Lab Spotlight

Traveling to Antarctica With AFRL to Test “Cell Tower in the Sky”

AFRL antartica

These days we’re used to constant mobile communication, but soldiers and civilians alike can run into trouble when out of range of a cell tower—whether at a remote military outpost or in “airplane mode” on a commercial flight.

The Air Force Research Laboratory (AFRL) Information Directorate recently collaborated with industry partners to develop a new infrastructure array, the Mobile User Objective System (MUOS). Fielded government satellite communication (SATCOM) radios often require stationary antennas and universally suffer from far less bandwidth than needed, making any type of communication outside of voice calls prohibitive. But MUOS uses geosynchronous satellites as “cell towers” to direct signals to MUOS “phones” anywhere on earth. Today, the MUOS phone looks like a tactical radio, but will shrink to a more manageable size as the technology improves.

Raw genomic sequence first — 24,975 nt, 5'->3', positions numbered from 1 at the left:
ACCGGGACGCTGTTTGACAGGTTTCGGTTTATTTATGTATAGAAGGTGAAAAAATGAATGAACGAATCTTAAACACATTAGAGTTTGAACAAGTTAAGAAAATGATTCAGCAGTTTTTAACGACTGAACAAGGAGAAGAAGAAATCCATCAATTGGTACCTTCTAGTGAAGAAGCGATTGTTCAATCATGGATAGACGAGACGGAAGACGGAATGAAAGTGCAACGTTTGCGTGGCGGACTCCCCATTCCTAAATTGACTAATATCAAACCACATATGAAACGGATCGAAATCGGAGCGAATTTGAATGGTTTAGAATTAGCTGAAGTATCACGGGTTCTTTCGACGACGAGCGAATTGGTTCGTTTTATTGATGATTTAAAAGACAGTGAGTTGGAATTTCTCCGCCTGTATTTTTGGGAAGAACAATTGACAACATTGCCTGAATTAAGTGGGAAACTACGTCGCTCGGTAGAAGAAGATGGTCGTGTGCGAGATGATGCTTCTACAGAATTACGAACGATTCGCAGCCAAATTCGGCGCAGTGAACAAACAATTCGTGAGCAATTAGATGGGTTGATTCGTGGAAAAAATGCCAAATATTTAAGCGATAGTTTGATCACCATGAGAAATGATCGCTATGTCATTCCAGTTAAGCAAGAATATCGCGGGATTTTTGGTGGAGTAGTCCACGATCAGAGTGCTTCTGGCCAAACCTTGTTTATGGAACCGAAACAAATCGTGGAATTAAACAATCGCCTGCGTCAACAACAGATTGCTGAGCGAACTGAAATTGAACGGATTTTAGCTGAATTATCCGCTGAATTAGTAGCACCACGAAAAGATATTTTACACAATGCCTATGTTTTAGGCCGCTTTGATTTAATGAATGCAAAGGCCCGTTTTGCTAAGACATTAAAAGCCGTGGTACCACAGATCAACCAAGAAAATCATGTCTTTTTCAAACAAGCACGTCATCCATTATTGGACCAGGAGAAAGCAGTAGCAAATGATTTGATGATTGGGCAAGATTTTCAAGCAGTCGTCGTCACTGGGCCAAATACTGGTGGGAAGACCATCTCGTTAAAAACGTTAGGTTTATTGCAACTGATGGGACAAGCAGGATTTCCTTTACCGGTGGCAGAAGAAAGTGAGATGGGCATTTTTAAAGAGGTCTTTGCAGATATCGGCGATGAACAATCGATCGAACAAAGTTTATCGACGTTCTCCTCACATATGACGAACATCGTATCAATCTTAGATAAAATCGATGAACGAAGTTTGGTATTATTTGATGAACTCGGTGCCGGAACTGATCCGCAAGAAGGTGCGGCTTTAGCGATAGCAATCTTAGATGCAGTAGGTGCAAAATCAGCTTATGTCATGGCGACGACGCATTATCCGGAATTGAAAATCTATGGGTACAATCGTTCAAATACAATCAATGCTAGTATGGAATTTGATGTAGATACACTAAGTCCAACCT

Last year, members of the team traveled to Antarctica to validate the MUOS in an environment with no cell towers. By connecting radios to an aircraft antenna, they proved that small portable radios can provide a secure and networked “pole-to-pole” communications capability on any platform on demand at 3G quality. On this frigid -28°F day, the team used MUOS to demonstrate the first-ever voice and data communications from Antarctica.

Lab Spotlight